Pork has a Rich History in Indiana. Indiana Chefs and Dig INdiana
Written by Tony Ledford
Indiana restaurants that regularly feature local foods are now working together to feature ingredients that are seasonal and have a significant history to the state. Each month, chefs across the state will concentrate on one specific item and educate customers about how important it is to the state.
In the month of March, Dig INdiana chefs will heavily feature pork. Hoosier cuisine and foodways has been profoundly influenced by this long tradition of pork production in the state.
A Little History…
Early Hoosier pork consumption would have been decidedly seasonal and influenced by ethnic traditions of settlers. Fresh pork would have been consumed in fall and early winter, from September through December, when hogs were slaughtered on farms for home consumption and driven to market. The rest of the year Hoosiers would have eaten their pork with some sort of cure or smoke. Pork brined in large barrels was common, as was bacon, sausage, hams, and sauerbraten. Perhaps the most distinctive dish of Indiana is the pork tenderloin sandwich, which reflects this tradition. In modern cookery, it consists of a lean, loin-cut pork, which was pounded flat, breaded, and deep-fried. Early forms would have used lesser cuts and would have been deep fried in lard or butter and served without a bun. This dish has similarity to schnitzel and may have been influenced by the large population of German immigrants that originally populated central Indiana.
Traditional Midwestern food has long been thought of as simple, straight-from-the-farm food, focusing on local products, and food traditions connected with European, Native American, and African American food culture. This was the type of food that was best found in people’s homes or church gatherings than at restaurants. The production and consumption of pork, however, has crossed across many of these traditions, cultures, and ethnicities. Many scholars, in fact, claim that the settlement and economic development of Indiana happened because of pigs. In territorial and early-statehood, swine sat at the center of the state’s culture, economy, and food. Pork was responsible, too, for the growth of Indiana’s earliest food industries.
Early pork production was centered in the Southeastern corner of the state, a geographic area between Richmond, Louisville and Indianapolis. In that region, nearly every farmer raised between 50 and 100 hogs. The hogs foraged on mast, snakes, and acorns during much of the their lives, but then were fattened on corn before being driven, on foot, to market, usually in Cincinnati, but also Madison, Indiana and Indianapolis. The coming of the railroad in the middle of the 19th century grew the importance of Indianapolis as a hog-processing center, and pigs increasingly traveled to market on rail, not foot. As the epicenter of early US hog production, Southeastern Indiana was also an epicenter of breeding innovation. Important early improvements to hog breeds that occurred in Indiana included the importation of the first Berkshires to the United States to a farm near Brookville, and the development of the Poland China hog with farmers in Southwestern Ohio.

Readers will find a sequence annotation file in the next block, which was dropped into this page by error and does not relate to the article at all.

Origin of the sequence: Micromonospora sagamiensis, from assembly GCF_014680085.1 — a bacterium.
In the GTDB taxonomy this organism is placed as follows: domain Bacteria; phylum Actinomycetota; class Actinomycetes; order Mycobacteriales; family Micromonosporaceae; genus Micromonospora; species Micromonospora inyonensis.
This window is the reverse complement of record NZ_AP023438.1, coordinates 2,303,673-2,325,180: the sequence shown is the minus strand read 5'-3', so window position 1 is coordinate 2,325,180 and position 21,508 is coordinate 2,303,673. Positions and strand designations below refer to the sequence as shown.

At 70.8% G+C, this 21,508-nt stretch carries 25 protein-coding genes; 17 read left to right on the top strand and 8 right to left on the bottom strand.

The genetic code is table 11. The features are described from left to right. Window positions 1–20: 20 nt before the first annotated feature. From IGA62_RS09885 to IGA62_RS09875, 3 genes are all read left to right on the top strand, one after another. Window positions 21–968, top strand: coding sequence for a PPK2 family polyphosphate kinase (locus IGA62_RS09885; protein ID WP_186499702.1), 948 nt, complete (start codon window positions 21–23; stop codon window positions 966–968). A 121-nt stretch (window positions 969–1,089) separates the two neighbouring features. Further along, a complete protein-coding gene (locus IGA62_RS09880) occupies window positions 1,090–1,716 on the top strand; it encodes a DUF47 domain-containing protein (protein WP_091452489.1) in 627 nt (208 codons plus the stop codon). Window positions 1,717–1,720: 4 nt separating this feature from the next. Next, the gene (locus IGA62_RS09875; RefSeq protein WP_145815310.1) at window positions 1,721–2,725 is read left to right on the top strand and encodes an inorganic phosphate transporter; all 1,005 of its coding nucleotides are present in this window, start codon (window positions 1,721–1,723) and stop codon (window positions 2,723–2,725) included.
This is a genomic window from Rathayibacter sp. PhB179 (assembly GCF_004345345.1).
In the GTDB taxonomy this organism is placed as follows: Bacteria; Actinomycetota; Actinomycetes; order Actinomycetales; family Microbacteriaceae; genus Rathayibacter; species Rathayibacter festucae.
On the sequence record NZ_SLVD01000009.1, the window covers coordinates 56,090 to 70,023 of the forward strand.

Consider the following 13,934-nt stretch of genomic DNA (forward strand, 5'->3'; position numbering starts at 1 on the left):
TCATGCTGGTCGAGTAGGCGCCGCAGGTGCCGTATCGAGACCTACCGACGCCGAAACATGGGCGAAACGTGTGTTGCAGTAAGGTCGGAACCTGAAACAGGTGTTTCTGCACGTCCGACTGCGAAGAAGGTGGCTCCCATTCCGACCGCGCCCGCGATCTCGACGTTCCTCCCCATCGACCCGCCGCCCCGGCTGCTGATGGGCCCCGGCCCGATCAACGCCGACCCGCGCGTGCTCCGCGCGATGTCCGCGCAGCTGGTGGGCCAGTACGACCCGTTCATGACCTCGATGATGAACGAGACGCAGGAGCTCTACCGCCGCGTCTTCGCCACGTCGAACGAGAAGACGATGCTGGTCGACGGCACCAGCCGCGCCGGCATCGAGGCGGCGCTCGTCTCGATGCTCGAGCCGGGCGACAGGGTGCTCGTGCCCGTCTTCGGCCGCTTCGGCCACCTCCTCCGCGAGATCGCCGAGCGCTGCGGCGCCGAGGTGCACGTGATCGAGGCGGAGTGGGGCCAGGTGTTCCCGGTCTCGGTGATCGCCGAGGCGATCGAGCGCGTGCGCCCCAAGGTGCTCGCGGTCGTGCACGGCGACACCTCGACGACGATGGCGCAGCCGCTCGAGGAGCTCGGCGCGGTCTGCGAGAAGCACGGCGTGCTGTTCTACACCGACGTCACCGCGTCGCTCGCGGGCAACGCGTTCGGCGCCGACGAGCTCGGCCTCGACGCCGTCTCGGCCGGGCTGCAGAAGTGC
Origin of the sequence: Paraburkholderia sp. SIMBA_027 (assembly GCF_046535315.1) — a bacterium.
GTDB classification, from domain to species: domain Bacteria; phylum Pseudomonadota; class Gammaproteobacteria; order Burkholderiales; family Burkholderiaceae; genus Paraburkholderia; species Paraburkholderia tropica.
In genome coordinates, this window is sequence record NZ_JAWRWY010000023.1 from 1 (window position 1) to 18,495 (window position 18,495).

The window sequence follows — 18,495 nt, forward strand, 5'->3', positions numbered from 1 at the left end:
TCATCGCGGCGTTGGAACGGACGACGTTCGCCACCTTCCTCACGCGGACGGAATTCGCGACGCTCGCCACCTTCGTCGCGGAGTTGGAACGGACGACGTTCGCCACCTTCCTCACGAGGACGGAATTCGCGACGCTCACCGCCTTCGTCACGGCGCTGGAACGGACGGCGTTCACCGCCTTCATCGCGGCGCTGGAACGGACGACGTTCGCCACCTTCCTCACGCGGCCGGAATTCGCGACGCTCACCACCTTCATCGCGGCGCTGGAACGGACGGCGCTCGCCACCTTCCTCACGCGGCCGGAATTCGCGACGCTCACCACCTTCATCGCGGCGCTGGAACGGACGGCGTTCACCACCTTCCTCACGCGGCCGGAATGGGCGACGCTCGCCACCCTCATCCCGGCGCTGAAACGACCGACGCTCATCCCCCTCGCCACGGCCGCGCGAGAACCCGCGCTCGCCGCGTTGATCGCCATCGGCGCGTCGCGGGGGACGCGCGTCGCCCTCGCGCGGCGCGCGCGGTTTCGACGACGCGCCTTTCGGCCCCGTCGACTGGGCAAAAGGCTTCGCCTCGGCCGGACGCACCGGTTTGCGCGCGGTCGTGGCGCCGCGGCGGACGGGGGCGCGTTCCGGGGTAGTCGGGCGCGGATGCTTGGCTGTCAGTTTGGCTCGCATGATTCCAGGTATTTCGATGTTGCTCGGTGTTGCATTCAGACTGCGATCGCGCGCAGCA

Through the nineteenth century, Hoosier pig breeders sought to breed more fat into the bodies of pigs to increase the amount of lard and the quality of the bacon. It wasn’t until the 1920s that Hoosier farmers began to breed leaner pigs, a trend that continued through the rest of the twentieth century. Today, Indiana produces about eight million hogs, making it the fifth largest pork producer in the United States. The geography of production has now shifted north, however, with most Hoosier Hogs raised in the region northwest of Indianapolis and southeast of Merrillville.
Two companies brought Indiana Pork to the forefront in the 1800’s; Kingan and VanCamp. Kingan & Co, produced virtually every product which could be rendered from pork or beef. Samuel Kingan opened his first meatpacking plant in Northern Ireland. He later immigrated to the United States, where he opened meatpacking plants in Brooklyn and Cincinnati, both of which were destroyed by fire. In 1862, Kingan settled in Indianapolis and opened a meatpacking facility in the area that is now the Indianapolis Zoo and Victory Field. Kingan’s first location burned not long after it was opened, but was rebuilt and reopened within a year of the fire. Unfortunately, about a century later, centralization of the meat market and another fire at the Kingan location forced Kingan to close the doors of what was once one of the largest meatpacking plants in the United States.
Van Camp’s roots began with Gilbert Van Camp and his wife, Hester. Back in 1861, they canned fruits and vegetables in their family store in Indianapolis. Van Camp was an entrepreneur and tinsmith who built the first cold storage warehouse. Gilbert’s son, Frank, discovered that pork and beans taste better when mixed with tomatoes and served hot. He began marketing his new product and even sold them to Union troops during the Civil War. Chance brought about the discovery of the famed
Van Camp product pork and beans. Van Camp’s 16 year-old son, Frank, conceived and developed the first commercially prepared catsup, which was a departure from custom. Then the plant burned. The Van Camps were working to salvage the remains of the plant when Frank Van Camp received a crock of pork and beans from his mother. Wanting more flavor, he poured some of the plant’s catsup on the beans and discovered the fine flavor of the mixture. Thus the famous product came in to being. He began canning it for the world.
In the month of March, visit your favorite restaurant that features local food and see what they have on the menu. As you find your favorite, post them on Dig IN’s Twitter, Facebook and Instagram sites.